Take care not to slip up on no-win no-fee banana skin

Promises made by some personal injury legal firms can sound too good to be true, and often that’s because they are, discovers Andrew Collier

THERE’S no doubt about it: if you feel you have a legal claim against a third party for an accident or injury, then the offer of having your case pursued on a no-win no-fee basis is hugely enticing.

The appeal is obvious. The risk transfers to the legal firm taking your claim forward. A fee – if one is charged at all – will only be levied if you win. Should you lose, then you escape without paying a penny.

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That’s the perception. Unfortunately, here in Scotland, it can be far from the reality. The stark truth is that clients who strike deals with their legal representatives on this basis can still end up with large bills.

In some cases they may even have to accept settlements which are far short of the sums they are reasonably due.

“You can go to a number of legal firms in Scotland and they will offer to take your case on a no-win no-fee basis,” says Fraser Oliver, partner and executive board member at Digby Brown, one of the country’s largest specialist personal injury practices.

“The problem is that in each case, what they mean by no-win no-fee will be completely different, and the customer will have no concept of that until they’re quite a long way down the line. They believe it’s a standard product but it’s not – they’re almost buying blind.”

Part of the problem, Oliver says, is that the no-win no-fee model is not regulated by the Law Society of Scotland – anybody can offer it without direct explanation or regulation.

“In general, it means ‘we won’t charge you unless you’re successful and you win your case’. But you have to ask what happens if you lose, or if the insurance company you’re claiming against says that it was your own fault, for instance, or that it’s an accident without liability.

“It may also simply refuse to deal with your case, or perhaps recommend acceptance of an offer which is a fraction of what it would be worth in terms of an award had it gone to court.”

Oliver explains that all legal firms taking on a case will accept that if they do so on your behalf and lose, then you won’t have to pay their fees. But this isn’t quite the same as a true no-win no-fee arrangement.

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In some cases, they will agree to take on the legal work, but you will be expected to pay outlays such as medical reports as the case progresses, and these can be very expensive.

“They may also agree not to charge you, but will point out that if a court action is raised, it will potentially become much more expensive. If you then lose, there may be an award of the other party’s expenses against you, and you will have to cover that cost.”

There are even some situations where a firm simply seeks to obtain a quick and easy settlement from the other party’s insurance company, accepting a first offer without being prepared to pursue litigation or court action.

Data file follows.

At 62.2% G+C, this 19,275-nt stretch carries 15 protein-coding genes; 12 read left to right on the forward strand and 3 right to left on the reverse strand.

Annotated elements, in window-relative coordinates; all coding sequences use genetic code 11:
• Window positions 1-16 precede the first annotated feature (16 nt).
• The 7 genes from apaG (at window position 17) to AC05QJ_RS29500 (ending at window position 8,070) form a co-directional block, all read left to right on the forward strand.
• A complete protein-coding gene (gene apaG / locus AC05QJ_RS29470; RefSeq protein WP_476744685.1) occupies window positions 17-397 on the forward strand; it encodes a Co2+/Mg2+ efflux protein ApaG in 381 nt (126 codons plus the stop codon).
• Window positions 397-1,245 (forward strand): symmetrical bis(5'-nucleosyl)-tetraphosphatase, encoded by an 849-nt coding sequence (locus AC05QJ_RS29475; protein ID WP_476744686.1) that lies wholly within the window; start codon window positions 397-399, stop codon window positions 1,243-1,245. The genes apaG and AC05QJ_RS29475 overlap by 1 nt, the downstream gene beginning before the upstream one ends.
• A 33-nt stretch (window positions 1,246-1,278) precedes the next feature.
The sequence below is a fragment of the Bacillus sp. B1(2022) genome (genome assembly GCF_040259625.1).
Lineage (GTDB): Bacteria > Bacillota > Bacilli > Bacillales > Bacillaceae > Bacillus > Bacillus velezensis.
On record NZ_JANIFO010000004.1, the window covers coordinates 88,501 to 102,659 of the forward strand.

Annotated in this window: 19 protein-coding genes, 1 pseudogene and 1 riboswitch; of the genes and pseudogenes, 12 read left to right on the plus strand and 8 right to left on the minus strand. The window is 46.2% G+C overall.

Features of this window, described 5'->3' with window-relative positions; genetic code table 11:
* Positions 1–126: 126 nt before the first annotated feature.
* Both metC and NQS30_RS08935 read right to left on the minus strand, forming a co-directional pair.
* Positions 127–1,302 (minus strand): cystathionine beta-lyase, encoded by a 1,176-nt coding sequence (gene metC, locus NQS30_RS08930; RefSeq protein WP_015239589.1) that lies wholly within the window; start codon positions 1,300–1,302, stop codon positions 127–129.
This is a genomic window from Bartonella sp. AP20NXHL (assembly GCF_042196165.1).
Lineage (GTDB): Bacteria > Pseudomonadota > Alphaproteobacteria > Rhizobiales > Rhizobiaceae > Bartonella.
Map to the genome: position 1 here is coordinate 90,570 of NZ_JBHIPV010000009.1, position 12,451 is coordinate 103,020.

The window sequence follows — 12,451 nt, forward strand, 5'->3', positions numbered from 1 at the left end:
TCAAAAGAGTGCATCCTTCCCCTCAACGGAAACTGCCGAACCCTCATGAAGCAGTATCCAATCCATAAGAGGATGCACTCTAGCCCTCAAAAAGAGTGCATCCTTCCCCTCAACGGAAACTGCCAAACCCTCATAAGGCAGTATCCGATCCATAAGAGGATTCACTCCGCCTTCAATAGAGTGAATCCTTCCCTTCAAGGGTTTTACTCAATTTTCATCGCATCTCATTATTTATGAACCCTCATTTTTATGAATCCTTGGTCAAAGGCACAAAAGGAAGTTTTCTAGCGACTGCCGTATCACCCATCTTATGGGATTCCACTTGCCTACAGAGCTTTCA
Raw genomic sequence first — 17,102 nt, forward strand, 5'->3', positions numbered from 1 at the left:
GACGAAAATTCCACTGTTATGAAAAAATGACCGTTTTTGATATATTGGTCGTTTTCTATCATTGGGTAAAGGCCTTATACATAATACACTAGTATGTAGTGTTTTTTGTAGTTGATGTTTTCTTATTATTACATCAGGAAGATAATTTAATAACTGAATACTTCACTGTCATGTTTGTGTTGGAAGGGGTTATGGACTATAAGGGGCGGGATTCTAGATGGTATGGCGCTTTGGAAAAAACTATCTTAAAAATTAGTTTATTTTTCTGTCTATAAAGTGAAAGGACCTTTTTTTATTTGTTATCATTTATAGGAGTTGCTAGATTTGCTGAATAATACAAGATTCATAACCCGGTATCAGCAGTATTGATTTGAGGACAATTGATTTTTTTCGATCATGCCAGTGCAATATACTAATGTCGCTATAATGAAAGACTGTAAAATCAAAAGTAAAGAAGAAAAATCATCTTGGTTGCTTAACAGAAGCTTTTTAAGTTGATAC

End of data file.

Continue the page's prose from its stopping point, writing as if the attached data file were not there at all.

Oliver continues: “As things stand at the moment, most people think of no-win no-fee as a generic term. But it isn’t. There are no standard terms and conditions – it’s all down to whatever is in the small print of a particular legal firm or claims company trying to deal with your case.”

“Another issue is that if a case goes to court, the defender has the opportunity to make what is known as a tender offer in a sealed envelope. The court isn’t made aware of what the offer is.

“If the case runs to a conclusion and the pursuer is awarded the same as, or less, than the tender, then they will be deemed to have failed to accept a reasonable offer and they can then be liable for the expenses of the other side from when that tender was put in.

“These tenders can serve a useful purpose, but people do need to be aware that they can be used by insurance companies as a way of browbeating them into taking an unreasonable offer. You really do need good advice about what a reasonable offer is in the first place.”

The critical thing, Oliver says, is that anyone seeking to pursue an accident or injury claim under the no-win no-fee model must ask what will happen if they lose the case, or are offered a settlement figure which is a fraction of the true value of a potential award. They should receive a clear and unambigious answer.

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Digby Brown’s own no-win, no-fee system operates in a novel way which offers the client a potential of winning a full award at no personal risk. Digby Brown’s own arms-length litigation funding company, Compensate, pays for an insurance policy so that if the claim is ultimately unsuccessful, the client still pays nothing. The policy underwrites all expenses and outlays incurred in the case.

Only if the client wins is a fee levied, and this is normally a capped charge based on a percentage of the total award.

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